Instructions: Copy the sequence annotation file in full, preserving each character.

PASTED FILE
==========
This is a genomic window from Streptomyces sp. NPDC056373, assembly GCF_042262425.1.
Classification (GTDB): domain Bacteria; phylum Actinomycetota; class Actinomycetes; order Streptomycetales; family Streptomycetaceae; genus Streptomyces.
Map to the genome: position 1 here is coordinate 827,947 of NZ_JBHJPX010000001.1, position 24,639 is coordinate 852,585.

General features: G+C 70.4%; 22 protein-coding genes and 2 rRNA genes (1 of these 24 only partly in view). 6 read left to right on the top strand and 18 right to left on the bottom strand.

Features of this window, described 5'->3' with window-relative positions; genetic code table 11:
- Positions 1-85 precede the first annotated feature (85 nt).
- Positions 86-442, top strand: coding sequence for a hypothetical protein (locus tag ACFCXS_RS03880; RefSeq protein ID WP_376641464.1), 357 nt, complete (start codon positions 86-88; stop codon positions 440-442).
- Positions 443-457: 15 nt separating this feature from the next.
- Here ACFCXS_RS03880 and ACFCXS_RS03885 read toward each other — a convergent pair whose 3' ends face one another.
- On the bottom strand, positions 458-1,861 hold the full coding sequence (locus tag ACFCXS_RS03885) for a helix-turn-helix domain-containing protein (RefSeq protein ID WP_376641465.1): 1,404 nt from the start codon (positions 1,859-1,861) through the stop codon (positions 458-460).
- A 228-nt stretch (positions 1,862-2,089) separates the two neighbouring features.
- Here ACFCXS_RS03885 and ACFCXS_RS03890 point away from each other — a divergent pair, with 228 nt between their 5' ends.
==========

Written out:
This is a genomic window from Streptomyces sp. NPDC056373, assembly GCF_042262425.1.
Classification (GTDB): domain Bacteria; phylum Actinomycetota; class Actinomycetes; order Streptomycetales; family Streptomycetaceae; genus Streptomyces.
Map to the genome: position 1 here is coordinate 827,947 of NZ_JBHJPX010000001.1, position 24,639 is coordinate 852,585.

General features: G+C 70.4%; 22 protein-coding genes and 2 rRNA genes (1 of these 24 only partly in view). 6 read left to right on the top strand and 18 right to left on the bottom strand.

Features of this window, described 5'->3' with window-relative positions; genetic code table 11:
- Positions 1-85 precede the first annotated feature (85 nt).
- Positions 86-442, top strand: coding sequence for a hypothetical protein (locus tag ACFCXS_RS03880; RefSeq protein ID WP_376641464.1), 357 nt, complete (start codon positions 86-88; stop codon positions 440-442).
- Positions 443-457: 15 nt separating this feature from the next.
- Here ACFCXS_RS03880 and ACFCXS_RS03885 read toward each other — a convergent pair whose 3' ends face one another.
- On the bottom strand, positions 458-1,861 hold the full coding sequence (locus tag ACFCXS_RS03885) for a helix-turn-helix domain-containing protein (RefSeq protein ID WP_376641465.1): 1,404 nt from the start codon (positions 1,859-1,861) through the stop codon (positions 458-460).
- A 228-nt stretch (positions 1,862-2,089) separates the two neighbouring features.
- Here ACFCXS_RS03885 and ACFCXS_RS03890 point away from each other — a divergent pair, with 228 nt between their 5' ends.